READY TO GIVE AN ANSWER (Work Righteousness)
Passages that will help you respond when people say…
“I can do it mySELF!” said the young daughter to her daddy as she made her case for independence. After a few minutes, the first statement seemingly forgotten, and a somewhat impatient girl cried, “Daddy, will you help me?”
This vignette of child development also offers a glimpse into human nature. The same “I can do it myself” attitude is every sinner’s natural response to God. The problem is that, unlike physical and emotional development in which a child does mature and become independent, there is no way for a sinner to save himself or even contribute to his own salvation.
A sinner’s conscience testifies that he fails and cannot live up to perfection. In order to reconcile this fact with a “do-it-myself” mentality, the standard has to be lowered.
Human nature attempts to diminish the expectation by creating a comparison (between my life and someone else’s) instead of using evaluation with God’s Law as the standard. Human nature also attempts to diminish expectation by making “try” equal to “accomplish.” The foolishness of this ploy is obvious. You can imagine how the conversation would unfold if a speeding driver told the officer, “I know I was going 50 mph in a 30 mph zone, but I was trying to follow the speed limit.”
Scripture enables us to answer the “I try” arguments
and any concept of work-righteousness. It begins with affirming God’s expectation. Where there is conviction of sin, it ends in the joy of the Gospel.
“You shall be holy, for I the Lord your God am holy.” (Leviticus 19:2)
“If you love those who love you, what reward have you? . . .Therefore you shall be perfect, just as your Father in heaven is perfect.” (Matthew 5:46,48)
“As He who called you is holy, you also be holy in all your conduct, because it is written, ‘Be holy, for I am holy.’” (1 Peter 1:15-16)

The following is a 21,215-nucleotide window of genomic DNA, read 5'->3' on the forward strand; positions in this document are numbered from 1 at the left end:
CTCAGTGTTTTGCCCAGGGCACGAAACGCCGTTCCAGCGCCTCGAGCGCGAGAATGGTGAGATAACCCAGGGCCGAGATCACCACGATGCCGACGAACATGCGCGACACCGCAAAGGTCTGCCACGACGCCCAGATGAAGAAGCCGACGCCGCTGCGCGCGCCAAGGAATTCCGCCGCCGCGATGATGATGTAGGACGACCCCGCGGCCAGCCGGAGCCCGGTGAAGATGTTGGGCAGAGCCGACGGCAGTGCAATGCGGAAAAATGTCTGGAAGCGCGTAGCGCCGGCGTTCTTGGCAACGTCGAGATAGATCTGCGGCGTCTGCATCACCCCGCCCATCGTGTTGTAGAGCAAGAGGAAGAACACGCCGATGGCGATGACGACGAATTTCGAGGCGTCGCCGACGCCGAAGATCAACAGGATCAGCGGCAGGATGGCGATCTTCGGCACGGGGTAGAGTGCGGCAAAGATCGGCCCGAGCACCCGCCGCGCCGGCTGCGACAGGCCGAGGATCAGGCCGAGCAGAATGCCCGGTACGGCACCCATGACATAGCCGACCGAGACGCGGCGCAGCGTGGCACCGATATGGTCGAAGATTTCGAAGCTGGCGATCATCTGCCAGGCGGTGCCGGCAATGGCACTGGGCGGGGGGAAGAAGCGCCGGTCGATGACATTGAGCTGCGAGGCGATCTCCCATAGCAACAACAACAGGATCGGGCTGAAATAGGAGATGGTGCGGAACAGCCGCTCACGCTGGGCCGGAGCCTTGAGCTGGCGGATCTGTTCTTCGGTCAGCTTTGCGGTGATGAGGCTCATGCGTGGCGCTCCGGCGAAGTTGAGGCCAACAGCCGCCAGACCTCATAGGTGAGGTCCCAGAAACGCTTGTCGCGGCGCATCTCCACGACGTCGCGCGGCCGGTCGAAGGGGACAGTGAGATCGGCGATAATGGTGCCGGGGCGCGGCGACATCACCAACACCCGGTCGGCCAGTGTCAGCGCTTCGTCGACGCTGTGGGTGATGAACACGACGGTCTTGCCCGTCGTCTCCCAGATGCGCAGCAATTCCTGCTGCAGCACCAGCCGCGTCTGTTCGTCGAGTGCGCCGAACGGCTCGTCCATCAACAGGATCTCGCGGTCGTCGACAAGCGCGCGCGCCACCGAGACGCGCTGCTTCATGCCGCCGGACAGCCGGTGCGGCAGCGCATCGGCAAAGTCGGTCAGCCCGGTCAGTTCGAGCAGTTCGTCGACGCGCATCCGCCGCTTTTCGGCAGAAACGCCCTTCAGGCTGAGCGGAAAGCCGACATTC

God declared His Law standard in the Old Testament, Jesus repeated it in His preaching, and Peter applied it in his teaching. There is no truthful way to diminish, revise, or otherwise lessen God’s demand: “Be perfect!” End of story. No discussion. Bottom line.
This divine expectation leaves “try to be a good person” like a limp wash rag on the “do-it-myself” rack of pride.
Universal Failure to Live Up to God’s Expectation
“There is none who does good, No, not one.”
“O my soul, you have said to the Lord, ‘You are my Lord, My goodness is nothing apart from You.’”
David declares sinners’ universal inability to please God (Psalm 14) and the emptiness of whatever we might call “good” if it is not rooted in and growing from the Lord (Psalm 16).
Genuine Accomplished Salvation
“When we were still without strength, in due time Christ died for the ungodly. . . . God demonstrates His own love toward us, in that while we were still sinners, Christ died for us.” (Romans 5:6,8)
On our own, we are without strength, and every effort to try will fail. God loved us and sent Jesus to rescue us.
The sinner convicted of his sin cries out, “Daddy will you help me?” The Father replies, “I have and I will.”
We are entirely dependent on the Lord for salvation. Folded safely in my Father’s bosom, I have an entirely different kind of independence—independence from sin and its condemnation. There I have independence from the pressure of trying to be a good person; in its place I have the confidence of actually being a new creation in Christ (2 Corinthians 5:17).
Wayne Eichstadt is pastor of Gethsemane
Lutheran Church in Spokane Valley, Washington.